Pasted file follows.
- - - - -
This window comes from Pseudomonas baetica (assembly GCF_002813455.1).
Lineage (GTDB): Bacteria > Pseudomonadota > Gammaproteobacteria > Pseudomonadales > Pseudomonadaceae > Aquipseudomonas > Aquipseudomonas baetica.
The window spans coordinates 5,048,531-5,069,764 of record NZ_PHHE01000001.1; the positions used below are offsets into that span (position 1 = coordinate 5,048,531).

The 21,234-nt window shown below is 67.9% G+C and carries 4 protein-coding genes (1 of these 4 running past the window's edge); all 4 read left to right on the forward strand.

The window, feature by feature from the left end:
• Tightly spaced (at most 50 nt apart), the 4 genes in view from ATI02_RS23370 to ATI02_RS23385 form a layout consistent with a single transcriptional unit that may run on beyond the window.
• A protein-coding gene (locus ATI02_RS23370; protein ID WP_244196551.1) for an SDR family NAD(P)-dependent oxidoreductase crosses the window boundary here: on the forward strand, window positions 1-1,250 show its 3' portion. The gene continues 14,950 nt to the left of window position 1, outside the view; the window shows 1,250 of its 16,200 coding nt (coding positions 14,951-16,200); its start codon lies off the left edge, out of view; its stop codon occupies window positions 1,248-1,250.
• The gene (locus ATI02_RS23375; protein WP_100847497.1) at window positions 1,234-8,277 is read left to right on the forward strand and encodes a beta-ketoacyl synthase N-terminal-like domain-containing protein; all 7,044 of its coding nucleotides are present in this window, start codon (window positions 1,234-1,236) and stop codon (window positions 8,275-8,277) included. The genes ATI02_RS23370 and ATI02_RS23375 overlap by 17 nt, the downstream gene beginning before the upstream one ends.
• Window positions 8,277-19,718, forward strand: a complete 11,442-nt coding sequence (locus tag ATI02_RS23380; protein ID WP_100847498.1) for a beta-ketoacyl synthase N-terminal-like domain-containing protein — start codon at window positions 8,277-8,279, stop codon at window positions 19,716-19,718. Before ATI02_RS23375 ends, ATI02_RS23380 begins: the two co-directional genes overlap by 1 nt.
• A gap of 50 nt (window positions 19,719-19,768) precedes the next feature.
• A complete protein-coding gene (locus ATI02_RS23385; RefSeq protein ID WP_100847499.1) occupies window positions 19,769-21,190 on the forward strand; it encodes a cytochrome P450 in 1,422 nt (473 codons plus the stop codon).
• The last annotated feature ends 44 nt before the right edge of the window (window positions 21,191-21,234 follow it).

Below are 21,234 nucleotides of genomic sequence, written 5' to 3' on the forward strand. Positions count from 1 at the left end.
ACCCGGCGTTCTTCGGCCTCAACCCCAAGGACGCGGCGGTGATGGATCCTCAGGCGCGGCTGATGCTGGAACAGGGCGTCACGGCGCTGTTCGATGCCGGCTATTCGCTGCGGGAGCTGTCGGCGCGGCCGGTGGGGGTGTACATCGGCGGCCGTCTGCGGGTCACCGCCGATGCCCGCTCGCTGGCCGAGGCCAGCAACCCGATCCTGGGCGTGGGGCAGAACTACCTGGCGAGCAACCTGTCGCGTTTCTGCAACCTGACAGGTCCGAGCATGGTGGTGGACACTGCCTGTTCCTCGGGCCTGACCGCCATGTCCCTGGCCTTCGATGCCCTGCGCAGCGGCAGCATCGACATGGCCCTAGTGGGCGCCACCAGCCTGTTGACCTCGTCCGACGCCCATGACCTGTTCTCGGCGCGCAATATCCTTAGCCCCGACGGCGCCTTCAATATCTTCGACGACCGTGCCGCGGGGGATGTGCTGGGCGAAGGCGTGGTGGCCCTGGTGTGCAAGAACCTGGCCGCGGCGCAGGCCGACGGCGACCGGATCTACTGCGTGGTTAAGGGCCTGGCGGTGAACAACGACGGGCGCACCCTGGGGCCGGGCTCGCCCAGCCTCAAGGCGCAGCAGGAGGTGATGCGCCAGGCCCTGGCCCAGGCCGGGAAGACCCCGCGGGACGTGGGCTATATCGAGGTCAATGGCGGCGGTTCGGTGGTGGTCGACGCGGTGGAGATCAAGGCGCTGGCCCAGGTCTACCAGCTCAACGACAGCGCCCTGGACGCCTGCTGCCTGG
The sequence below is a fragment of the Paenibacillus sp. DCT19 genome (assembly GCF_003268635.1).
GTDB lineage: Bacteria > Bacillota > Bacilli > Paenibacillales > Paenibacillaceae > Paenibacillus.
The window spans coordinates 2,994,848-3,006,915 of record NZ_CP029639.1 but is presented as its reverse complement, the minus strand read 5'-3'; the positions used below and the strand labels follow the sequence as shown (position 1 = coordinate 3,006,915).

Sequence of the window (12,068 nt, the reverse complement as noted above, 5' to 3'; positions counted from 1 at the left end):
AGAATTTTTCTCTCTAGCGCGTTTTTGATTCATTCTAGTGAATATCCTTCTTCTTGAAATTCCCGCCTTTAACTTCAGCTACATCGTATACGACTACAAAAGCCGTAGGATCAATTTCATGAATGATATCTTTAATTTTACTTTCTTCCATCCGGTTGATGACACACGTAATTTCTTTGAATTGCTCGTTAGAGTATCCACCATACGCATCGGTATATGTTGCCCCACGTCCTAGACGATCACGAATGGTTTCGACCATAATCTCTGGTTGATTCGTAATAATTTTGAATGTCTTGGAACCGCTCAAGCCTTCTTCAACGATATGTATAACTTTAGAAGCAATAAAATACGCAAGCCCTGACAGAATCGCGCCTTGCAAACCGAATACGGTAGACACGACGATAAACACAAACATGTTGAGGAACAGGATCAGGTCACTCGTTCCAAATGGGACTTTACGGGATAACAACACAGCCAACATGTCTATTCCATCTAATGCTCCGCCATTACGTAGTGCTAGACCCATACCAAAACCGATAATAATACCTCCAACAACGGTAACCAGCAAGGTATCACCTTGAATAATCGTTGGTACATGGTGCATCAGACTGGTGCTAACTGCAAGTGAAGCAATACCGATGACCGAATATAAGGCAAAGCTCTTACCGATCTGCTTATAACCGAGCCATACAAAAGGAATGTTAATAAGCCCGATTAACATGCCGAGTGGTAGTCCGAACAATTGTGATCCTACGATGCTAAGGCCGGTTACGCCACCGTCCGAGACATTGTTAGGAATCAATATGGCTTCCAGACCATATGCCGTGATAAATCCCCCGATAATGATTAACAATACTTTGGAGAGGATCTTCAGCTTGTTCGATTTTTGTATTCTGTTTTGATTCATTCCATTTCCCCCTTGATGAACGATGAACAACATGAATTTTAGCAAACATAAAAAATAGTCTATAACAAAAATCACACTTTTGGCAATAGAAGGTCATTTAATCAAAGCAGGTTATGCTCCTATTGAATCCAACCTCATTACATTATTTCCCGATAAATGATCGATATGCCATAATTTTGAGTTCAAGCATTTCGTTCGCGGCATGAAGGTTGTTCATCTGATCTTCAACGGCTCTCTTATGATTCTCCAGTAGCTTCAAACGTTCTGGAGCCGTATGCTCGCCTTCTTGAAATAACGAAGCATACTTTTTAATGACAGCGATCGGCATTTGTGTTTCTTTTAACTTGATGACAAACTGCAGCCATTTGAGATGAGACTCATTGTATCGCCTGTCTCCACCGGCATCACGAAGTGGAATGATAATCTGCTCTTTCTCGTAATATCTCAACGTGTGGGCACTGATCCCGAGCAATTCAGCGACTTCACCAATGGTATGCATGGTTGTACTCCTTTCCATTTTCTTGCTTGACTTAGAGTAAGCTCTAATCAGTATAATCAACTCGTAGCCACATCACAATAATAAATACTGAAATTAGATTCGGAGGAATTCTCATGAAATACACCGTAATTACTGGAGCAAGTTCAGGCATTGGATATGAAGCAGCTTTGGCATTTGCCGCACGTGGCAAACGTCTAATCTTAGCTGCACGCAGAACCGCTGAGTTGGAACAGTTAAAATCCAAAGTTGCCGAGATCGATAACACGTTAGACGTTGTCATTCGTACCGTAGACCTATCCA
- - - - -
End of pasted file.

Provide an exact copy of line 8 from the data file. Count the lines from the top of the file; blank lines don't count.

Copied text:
• The gene (locus ATI02_RS23375; protein WP_100847497.1) at window positions 1,234-8,277 is read left to right on the forward strand and encodes a beta-ketoacyl synthase N-terminal-like domain-containing protein; all 7,044 of its coding nucleotides are present in this window, start codon (window positions 1,234-1,236) and stop codon (window positions 8,275-8,277) included. The genes ATI02_RS23370 and ATI02_RS23375 overlap by 17 nt, the downstream gene beginning before the upstream one ends.